"If somebody were planning to come to the event, and for some reason needed to get new magazines for their (guns) and they bought them on July 2 and hopped on an airplane and came here, they would technically be in violation as soon as they touched the ground," Proulx said.
The association's regional competition was the second event to be publicly canceled due to Colorado's new gun laws. Firearms maker Ruger recently announced they would move the planned 2013 Ruger Rimfire Challenge World Championships out of the state.
Proulx said another new law that requires background checks on all gun transfers could be problematic for shooters as well.
"If you borrow a gun from somebody, technically they've transferred it to you. And if you find yourself standing there with somebody else's gun that hasn't gone to a dealer and been through a background check, technically you are in violation, as far as I can tell," he said.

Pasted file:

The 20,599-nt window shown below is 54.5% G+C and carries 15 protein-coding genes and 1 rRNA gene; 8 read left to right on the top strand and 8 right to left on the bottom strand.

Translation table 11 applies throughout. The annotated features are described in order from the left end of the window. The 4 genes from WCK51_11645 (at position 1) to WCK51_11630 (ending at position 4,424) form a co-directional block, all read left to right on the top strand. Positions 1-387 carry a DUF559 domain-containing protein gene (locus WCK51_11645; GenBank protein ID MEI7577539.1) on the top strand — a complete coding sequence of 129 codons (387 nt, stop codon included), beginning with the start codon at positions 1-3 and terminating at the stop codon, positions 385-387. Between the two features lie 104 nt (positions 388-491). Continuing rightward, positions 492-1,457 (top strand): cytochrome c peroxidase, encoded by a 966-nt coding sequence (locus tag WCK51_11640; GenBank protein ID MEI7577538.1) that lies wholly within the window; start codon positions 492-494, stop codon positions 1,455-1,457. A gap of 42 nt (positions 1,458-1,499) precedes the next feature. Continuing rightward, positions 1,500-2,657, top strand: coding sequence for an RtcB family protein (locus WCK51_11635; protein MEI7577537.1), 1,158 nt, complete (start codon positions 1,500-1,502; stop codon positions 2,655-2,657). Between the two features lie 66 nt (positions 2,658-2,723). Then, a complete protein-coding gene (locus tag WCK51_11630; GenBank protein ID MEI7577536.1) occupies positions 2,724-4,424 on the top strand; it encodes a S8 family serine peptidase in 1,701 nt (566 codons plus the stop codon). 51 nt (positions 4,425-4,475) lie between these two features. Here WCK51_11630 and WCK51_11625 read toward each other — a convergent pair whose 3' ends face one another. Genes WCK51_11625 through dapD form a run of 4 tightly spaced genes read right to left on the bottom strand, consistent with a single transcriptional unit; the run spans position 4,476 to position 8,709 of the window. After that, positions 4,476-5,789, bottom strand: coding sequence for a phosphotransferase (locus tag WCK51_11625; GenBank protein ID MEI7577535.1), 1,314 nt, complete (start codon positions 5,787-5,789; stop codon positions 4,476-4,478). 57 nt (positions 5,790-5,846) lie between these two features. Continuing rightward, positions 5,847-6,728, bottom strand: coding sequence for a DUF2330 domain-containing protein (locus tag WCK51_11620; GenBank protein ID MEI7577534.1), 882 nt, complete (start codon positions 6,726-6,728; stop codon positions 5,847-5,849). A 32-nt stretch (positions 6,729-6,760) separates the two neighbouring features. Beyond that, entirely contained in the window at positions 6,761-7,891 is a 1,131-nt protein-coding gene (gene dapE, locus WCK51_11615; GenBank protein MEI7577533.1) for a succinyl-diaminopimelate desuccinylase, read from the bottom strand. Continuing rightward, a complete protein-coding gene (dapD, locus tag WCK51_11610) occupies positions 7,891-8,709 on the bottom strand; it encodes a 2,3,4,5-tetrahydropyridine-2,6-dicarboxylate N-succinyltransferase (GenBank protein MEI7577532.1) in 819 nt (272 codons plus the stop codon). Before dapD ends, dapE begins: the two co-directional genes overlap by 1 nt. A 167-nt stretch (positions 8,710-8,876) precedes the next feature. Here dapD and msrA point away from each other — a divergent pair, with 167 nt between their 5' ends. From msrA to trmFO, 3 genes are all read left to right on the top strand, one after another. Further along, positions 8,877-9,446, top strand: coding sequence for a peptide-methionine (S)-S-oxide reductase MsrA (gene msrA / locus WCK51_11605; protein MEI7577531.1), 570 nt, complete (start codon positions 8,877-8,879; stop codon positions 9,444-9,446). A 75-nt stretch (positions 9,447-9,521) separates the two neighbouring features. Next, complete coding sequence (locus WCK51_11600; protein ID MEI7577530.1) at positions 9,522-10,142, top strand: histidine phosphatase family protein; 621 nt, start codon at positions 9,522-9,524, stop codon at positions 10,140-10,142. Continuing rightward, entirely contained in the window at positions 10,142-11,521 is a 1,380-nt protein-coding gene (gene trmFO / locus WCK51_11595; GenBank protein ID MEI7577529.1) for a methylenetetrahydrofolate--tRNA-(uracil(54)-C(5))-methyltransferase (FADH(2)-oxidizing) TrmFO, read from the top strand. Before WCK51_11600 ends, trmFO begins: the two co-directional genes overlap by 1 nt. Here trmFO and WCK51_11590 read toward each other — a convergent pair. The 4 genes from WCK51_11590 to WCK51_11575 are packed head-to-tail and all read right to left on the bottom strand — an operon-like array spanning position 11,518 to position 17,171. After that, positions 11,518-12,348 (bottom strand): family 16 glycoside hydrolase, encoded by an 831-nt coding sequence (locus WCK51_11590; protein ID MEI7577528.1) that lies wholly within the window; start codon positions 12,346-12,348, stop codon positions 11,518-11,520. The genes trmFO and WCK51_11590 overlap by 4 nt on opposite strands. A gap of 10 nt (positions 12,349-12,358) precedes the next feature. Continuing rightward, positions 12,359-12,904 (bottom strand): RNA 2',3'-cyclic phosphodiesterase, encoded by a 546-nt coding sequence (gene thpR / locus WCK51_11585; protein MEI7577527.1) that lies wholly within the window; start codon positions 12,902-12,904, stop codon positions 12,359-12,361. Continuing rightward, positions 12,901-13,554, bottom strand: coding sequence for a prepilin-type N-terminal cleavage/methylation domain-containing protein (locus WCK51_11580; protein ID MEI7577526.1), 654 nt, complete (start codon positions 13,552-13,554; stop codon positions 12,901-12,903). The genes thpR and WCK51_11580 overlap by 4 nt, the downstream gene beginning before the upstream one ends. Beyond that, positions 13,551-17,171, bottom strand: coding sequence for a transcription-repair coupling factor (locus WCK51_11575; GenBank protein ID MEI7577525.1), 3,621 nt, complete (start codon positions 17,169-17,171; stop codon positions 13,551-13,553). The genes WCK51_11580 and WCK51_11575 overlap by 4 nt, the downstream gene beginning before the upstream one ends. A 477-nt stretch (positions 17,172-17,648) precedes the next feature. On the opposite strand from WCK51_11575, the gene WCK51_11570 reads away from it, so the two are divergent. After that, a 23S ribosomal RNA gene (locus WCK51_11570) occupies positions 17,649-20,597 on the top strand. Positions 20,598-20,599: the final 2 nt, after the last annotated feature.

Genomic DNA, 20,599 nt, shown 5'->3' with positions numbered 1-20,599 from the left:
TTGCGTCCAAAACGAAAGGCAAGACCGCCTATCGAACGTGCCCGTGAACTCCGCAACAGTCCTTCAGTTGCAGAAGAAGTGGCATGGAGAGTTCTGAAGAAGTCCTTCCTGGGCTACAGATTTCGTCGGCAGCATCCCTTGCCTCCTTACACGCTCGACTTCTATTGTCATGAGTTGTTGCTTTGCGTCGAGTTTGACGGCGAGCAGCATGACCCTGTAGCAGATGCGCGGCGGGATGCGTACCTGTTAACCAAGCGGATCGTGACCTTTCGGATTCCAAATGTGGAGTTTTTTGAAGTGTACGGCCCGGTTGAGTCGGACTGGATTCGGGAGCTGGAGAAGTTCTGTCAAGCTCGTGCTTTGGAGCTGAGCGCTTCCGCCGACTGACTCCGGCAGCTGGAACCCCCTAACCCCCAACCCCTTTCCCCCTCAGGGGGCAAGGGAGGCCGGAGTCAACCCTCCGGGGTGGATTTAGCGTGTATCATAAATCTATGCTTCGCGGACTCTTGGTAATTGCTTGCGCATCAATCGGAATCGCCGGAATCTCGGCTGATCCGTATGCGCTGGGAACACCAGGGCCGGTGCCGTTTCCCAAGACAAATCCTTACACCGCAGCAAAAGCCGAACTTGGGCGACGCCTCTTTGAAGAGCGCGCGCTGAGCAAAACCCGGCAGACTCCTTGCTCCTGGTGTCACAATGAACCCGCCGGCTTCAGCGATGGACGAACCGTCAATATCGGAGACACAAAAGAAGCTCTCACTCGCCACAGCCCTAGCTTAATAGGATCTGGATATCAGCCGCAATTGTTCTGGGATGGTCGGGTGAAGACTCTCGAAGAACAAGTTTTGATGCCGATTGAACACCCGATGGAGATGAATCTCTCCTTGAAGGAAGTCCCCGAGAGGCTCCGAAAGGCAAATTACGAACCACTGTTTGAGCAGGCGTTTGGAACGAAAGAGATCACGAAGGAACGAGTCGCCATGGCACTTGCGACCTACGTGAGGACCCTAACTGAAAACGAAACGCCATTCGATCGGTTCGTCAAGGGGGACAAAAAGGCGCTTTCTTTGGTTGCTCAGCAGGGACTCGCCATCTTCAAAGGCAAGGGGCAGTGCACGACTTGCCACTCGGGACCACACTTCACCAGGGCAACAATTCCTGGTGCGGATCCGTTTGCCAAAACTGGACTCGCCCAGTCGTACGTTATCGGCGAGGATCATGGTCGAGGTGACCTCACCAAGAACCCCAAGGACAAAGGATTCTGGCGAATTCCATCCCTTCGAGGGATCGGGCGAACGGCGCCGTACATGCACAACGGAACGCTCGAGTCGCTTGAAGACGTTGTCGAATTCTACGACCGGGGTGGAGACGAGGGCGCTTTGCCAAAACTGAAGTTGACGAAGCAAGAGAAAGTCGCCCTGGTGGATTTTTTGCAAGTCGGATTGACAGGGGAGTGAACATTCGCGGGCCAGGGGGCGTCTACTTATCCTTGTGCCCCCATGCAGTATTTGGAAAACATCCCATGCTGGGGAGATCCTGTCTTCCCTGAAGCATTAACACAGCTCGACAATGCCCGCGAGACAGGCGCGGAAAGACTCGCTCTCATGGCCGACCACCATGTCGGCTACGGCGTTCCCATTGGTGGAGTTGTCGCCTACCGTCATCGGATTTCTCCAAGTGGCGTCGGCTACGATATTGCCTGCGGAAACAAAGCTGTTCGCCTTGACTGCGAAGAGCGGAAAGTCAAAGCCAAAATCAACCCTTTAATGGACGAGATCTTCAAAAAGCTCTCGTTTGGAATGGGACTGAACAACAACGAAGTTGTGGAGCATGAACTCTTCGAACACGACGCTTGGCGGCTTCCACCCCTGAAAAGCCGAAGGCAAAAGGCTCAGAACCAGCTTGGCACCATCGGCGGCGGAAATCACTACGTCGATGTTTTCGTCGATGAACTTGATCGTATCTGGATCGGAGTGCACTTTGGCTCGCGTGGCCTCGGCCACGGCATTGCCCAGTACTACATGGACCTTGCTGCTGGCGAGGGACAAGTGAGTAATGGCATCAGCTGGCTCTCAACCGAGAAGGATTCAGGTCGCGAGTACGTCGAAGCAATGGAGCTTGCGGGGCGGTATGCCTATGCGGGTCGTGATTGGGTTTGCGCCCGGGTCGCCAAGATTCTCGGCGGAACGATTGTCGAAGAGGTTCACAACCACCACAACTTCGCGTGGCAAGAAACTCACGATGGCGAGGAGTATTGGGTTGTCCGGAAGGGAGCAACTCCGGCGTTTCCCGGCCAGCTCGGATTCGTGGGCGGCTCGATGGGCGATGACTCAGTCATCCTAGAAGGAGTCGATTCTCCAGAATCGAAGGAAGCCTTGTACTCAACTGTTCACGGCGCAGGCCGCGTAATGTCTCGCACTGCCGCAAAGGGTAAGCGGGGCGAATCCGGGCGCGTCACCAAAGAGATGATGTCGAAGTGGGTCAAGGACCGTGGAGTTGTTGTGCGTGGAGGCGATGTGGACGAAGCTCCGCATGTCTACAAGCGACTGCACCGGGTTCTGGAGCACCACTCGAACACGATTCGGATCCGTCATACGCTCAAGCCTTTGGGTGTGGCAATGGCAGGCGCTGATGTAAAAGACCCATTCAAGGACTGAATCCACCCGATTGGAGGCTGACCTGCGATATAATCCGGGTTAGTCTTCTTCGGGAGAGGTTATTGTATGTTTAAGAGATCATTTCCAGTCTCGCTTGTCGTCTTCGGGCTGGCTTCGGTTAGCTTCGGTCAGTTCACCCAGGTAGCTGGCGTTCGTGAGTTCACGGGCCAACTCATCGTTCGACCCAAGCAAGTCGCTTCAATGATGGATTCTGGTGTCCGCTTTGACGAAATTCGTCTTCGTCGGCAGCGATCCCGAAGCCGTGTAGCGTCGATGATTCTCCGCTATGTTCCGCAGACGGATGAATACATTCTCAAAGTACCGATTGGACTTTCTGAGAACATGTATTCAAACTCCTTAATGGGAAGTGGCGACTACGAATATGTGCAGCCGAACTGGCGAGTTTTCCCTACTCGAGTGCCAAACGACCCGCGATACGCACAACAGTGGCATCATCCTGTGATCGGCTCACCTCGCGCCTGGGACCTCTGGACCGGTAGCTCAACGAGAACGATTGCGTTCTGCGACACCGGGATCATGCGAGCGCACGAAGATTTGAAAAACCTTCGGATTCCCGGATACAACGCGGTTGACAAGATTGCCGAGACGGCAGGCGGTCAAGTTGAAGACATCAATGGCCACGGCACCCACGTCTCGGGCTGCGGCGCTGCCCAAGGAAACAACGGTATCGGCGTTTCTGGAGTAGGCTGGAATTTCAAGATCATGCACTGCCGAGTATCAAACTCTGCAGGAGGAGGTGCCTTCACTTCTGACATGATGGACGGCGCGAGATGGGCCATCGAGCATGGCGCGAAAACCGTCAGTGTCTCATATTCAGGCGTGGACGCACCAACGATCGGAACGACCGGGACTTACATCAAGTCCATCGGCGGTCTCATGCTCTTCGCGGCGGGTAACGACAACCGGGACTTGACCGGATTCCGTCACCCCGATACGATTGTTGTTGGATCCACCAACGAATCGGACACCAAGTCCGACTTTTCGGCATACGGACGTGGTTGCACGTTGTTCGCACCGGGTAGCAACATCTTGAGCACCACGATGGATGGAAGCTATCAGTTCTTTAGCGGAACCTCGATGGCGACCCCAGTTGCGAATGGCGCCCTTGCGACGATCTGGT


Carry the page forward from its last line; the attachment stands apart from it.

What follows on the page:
The state Attorney General's Office said it is reviewing the legal ramifications of the new laws.
Proulx admitted that some people might see the cancellation as more of a political statement, but he insisted that for him, it was a practical matter.
Hunters across the country, however, say they are boycotting Colorado because it is political.
Northwest Colorado hunting guide Chris Jurney said there have been cancellations and he expects more. Out-of-state hunters accounted for 15 percent of hunting licenses last year, with 86,000 compared with 489,000 for residents.
State tourism officials say they expect minimal impact because of the state's easy licensing program.